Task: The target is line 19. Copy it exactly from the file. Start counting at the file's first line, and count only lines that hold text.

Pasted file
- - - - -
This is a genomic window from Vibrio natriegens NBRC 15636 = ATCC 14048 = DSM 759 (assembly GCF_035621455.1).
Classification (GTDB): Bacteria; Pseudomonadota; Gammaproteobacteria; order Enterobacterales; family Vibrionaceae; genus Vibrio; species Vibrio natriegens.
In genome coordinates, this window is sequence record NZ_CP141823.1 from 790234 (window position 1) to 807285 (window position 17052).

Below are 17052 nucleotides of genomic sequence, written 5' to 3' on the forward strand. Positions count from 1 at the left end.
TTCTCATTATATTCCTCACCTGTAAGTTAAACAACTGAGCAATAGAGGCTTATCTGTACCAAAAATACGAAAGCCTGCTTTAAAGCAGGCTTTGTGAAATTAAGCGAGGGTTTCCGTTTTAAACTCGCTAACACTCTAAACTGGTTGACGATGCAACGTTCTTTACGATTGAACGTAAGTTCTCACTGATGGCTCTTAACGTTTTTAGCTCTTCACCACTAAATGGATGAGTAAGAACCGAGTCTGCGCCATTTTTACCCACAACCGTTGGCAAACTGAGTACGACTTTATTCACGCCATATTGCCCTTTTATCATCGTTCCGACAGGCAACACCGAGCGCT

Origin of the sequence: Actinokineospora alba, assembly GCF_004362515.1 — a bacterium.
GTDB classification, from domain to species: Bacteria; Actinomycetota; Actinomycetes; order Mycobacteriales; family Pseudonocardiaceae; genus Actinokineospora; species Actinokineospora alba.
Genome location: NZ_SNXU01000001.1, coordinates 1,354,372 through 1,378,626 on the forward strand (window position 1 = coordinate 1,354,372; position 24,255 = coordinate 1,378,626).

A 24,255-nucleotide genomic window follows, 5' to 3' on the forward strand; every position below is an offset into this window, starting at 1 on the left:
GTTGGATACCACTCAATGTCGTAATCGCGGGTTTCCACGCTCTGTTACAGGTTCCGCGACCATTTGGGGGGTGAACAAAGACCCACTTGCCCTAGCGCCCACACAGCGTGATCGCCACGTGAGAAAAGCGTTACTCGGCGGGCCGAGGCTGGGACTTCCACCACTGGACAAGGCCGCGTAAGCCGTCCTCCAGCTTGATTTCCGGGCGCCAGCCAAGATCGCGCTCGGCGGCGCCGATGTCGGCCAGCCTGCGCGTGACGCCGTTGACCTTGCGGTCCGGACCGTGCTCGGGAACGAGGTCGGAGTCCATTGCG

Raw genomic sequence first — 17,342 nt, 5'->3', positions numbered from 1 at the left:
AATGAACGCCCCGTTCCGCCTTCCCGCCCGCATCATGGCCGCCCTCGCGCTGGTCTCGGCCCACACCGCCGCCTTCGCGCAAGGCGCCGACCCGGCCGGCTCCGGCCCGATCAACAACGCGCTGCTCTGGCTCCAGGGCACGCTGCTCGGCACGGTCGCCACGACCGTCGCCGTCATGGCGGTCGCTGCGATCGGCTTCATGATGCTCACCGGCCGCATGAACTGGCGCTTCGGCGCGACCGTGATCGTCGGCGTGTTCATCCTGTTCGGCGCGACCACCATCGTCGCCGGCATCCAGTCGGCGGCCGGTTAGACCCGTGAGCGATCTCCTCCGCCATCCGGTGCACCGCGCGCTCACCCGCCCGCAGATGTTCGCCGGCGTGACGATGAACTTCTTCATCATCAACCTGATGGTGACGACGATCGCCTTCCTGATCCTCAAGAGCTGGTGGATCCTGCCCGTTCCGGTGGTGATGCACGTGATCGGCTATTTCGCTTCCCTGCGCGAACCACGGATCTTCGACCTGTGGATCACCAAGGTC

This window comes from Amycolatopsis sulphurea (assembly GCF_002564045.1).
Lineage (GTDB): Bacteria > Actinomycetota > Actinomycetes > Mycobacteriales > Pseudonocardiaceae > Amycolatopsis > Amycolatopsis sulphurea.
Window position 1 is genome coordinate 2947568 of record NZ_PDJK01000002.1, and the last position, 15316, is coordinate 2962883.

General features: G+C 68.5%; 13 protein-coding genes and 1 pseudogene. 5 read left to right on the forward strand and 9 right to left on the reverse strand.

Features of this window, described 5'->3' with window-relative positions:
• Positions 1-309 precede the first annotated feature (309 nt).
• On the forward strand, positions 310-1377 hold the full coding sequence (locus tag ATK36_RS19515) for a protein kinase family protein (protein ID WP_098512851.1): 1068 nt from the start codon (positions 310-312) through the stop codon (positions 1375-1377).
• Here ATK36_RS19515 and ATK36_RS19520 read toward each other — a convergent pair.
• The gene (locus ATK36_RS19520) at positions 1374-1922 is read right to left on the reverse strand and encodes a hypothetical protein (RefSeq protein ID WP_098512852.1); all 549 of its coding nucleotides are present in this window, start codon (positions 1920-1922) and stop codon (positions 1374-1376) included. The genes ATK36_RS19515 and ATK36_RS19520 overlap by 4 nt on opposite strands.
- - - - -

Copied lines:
• On the forward strand, positions 310-1377 hold the full coding sequence (locus tag ATK36_RS19515) for a protein kinase family protein (protein ID WP_098512851.1): 1068 nt from the start codon (positions 310-312) through the stop codon (positions 1375-1377).